"Any teaching that reflects integrity and compassion for our fellow beings is a wonderful thing.
    Drum Bum, I take off my hat (oops-not wearing a hat), I take off my head."

    Thanks Denny. By the way, keep a lookout for a his new musical comedy, "SWISH". You may be seeing it soon in theaters near you!

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    I have a djembe, not much but a start. I used to go to a club all the time and dance my butt off, (hard core beats) and an acquaintance of mine would play his djembe and it was amazing. I love the rhythm of beats for its deep trance and meditative qualities, for it's presence and the way it moves me. It drills itself into my core. I feel euphoric when I listen, dance and feel the music. I want to get back into doing it, drumming for a long time and just going into a trance. Beats have always been my passion. I am lazy though. Unmotivated. But once I start I love it. I have so much fun. What is the problem? Where can I start? What could I do? What can I read to give me that jump start again? My djembe has sat in my living room for months along with 2 guitars. I need some suggestions on good albums to listen to that have deep progressive beats. Thanks for your time.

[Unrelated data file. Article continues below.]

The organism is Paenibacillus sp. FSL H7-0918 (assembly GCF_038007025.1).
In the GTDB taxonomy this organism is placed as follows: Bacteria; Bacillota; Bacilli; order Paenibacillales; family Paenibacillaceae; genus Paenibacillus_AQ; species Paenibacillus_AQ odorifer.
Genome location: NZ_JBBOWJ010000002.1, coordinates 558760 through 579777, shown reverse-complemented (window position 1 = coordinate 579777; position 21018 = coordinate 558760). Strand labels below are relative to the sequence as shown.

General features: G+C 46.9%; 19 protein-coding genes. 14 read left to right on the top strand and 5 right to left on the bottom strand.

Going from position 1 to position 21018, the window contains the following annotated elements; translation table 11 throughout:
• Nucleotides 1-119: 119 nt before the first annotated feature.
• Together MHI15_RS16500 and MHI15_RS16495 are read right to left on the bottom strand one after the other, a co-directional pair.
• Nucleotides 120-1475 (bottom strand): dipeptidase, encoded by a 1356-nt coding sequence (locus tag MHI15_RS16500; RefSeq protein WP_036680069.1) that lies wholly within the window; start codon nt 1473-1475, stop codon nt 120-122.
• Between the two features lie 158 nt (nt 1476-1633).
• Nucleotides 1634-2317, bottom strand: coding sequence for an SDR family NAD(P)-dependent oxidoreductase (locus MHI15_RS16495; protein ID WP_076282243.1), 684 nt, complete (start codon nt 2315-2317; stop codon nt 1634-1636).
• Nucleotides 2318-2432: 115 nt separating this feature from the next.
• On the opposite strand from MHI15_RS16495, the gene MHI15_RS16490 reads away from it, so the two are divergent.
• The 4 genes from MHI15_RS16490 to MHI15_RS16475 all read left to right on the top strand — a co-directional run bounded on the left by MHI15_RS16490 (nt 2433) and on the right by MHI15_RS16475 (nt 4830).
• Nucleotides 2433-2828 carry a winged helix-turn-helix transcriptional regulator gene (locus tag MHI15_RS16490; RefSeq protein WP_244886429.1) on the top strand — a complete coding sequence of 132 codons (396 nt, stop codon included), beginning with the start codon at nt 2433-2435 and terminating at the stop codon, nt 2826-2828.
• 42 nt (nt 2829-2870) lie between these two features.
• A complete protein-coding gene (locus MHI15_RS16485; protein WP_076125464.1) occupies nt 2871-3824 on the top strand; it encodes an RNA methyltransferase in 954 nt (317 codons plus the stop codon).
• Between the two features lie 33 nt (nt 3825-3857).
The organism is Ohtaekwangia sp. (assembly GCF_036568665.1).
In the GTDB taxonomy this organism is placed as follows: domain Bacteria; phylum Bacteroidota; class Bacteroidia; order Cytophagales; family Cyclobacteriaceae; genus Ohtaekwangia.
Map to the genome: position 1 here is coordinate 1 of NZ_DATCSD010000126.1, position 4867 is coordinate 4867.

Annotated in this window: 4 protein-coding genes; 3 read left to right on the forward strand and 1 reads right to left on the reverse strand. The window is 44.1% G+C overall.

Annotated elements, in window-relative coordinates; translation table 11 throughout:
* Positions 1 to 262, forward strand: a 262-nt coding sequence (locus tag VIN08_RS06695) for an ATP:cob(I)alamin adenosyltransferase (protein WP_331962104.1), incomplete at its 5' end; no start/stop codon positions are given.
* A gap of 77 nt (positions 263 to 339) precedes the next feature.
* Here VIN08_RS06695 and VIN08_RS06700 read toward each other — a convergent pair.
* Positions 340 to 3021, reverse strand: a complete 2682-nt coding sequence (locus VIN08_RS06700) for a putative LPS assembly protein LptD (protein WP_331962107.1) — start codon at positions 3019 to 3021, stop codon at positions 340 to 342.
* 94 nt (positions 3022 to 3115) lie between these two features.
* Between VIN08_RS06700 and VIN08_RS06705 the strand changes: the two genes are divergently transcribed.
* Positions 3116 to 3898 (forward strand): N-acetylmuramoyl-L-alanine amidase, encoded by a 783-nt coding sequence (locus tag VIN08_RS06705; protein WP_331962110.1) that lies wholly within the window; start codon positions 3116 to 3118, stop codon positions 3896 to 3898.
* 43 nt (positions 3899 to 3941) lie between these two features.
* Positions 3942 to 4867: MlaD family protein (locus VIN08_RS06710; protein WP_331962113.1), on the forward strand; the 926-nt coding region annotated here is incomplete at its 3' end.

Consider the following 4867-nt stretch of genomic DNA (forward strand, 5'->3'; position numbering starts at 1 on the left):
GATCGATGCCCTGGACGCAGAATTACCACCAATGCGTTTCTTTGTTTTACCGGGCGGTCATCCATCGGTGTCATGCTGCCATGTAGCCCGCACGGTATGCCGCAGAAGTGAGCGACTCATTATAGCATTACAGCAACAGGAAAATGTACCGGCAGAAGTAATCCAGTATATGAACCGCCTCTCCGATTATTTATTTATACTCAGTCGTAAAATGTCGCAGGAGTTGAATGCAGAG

Every drummer, no matter what age or whether or not they're professional or hobbyists, goes through a slump now and then. It's pretty normal and I wouldn't get too upset over it.

    While I wouldn't suggest a particular album (it's way too subjective) I would say to go to a record shop in the section of music that moves you and sample a number of selections until you find something inspiring. You could also borrow friends albums of like interest.